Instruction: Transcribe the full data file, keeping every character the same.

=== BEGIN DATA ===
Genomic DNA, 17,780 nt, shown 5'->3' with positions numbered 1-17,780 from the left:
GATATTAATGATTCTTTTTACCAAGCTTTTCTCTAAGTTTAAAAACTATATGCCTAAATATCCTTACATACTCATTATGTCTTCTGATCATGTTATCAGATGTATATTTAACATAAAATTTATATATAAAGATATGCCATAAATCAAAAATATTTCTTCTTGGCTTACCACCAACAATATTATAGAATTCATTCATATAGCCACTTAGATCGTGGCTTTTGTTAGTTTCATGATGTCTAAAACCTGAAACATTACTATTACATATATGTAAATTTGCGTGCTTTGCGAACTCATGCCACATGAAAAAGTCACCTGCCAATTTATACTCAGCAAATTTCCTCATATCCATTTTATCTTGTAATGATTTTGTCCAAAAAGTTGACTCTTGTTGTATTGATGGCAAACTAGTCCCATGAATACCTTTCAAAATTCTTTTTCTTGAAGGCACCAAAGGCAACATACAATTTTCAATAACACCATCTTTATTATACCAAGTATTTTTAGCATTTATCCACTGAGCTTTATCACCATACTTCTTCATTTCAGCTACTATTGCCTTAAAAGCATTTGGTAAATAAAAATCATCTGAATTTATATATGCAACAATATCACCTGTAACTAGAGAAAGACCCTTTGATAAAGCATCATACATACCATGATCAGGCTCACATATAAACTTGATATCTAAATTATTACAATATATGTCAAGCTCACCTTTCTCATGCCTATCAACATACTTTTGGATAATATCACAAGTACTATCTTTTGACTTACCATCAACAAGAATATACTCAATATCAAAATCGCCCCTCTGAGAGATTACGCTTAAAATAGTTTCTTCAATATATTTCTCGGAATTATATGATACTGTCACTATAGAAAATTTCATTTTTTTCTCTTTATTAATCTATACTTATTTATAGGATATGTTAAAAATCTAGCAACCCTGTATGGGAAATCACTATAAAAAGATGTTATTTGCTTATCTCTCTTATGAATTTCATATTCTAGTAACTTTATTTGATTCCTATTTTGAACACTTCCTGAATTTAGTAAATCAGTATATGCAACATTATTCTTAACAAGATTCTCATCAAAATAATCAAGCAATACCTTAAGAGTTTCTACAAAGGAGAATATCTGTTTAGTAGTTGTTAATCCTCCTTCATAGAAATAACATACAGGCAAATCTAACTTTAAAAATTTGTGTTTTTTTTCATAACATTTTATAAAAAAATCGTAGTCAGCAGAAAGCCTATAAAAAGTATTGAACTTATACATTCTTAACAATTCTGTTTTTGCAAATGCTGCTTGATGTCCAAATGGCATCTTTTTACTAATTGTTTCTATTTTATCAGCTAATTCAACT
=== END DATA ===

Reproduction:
Genomic DNA, 17,780 nt, shown 5'->3' with positions numbered 1-17,780 from the left:
GATATTAATGATTCTTTTTACCAAGCTTTTCTCTAAGTTTAAAAACTATATGCCTAAATATCCTTACATACTCATTATGTCTTCTGATCATGTTATCAGATGTATATTTAACATAAAATTTATATATAAAGATATGCCATAAATCAAAAATATTTCTTCTTGGCTTACCACCAACAATATTATAGAATTCATTCATATAGCCACTTAGATCGTGGCTTTTGTTAGTTTCATGATGTCTAAAACCTGAAACATTACTATTACATATATGTAAATTTGCGTGCTTTGCGAACTCATGCCACATGAAAAAGTCACCTGCCAATTTATACTCAGCAAATTTCCTCATATCCATTTTATCTTGTAATGATTTTGTCCAAAAAGTTGACTCTTGTTGTATTGATGGCAAACTAGTCCCATGAATACCTTTCAAAATTCTTTTTCTTGAAGGCACCAAAGGCAACATACAATTTTCAATAACACCATCTTTATTATACCAAGTATTTTTAGCATTTATCCACTGAGCTTTATCACCATACTTCTTCATTTCAGCTACTATTGCCTTAAAAGCATTTGGTAAATAAAAATCATCTGAATTTATATATGCAACAATATCACCTGTAACTAGAGAAAGACCCTTTGATAAAGCATCATACATACCATGATCAGGCTCACATATAAACTTGATATCTAAATTATTACAATATATGTCAAGCTCACCTTTCTCATGCCTATCAACATACTTTTGGATAATATCACAAGTACTATCTTTTGACTTACCATCAACAAGAATATACTCAATATCAAAATCGCCCCTCTGAGAGATTACGCTTAAAATAGTTTCTTCAATATATTTCTCGGAATTATATGATACTGTCACTATAGAAAATTTCATTTTTTTCTCTTTATTAATCTATACTTATTTATAGGATATGTTAAAAATCTAGCAACCCTGTATGGGAAATCACTATAAAAAGATGTTATTTGCTTATCTCTCTTATGAATTTCATATTCTAGTAACTTTATTTGATTCCTATTTTGAACACTTCCTGAATTTAGTAAATCAGTATATGCAACATTATTCTTAACAAGATTCTCATCAAAATAATCAAGCAATACCTTAAGAGTTTCTACAAAGGAGAATATCTGTTTAGTAGTTGTTAATCCTCCTTCATAGAAATAACATACAGGCAAATCTAACTTTAAAAATTTGTGTTTTTTTTCATAACATTTTATAAAAAAATCGTAGTCAGCAGAAAGCCTATAAAAAGTATTGAACTTATACATTCTTAACAATTCTGTTTTTGCAAATGCTGCTTGATGTCCAAATGGCATCTTTTTACTAATTGTTTCTATTTTATCAGCTAATTCAACT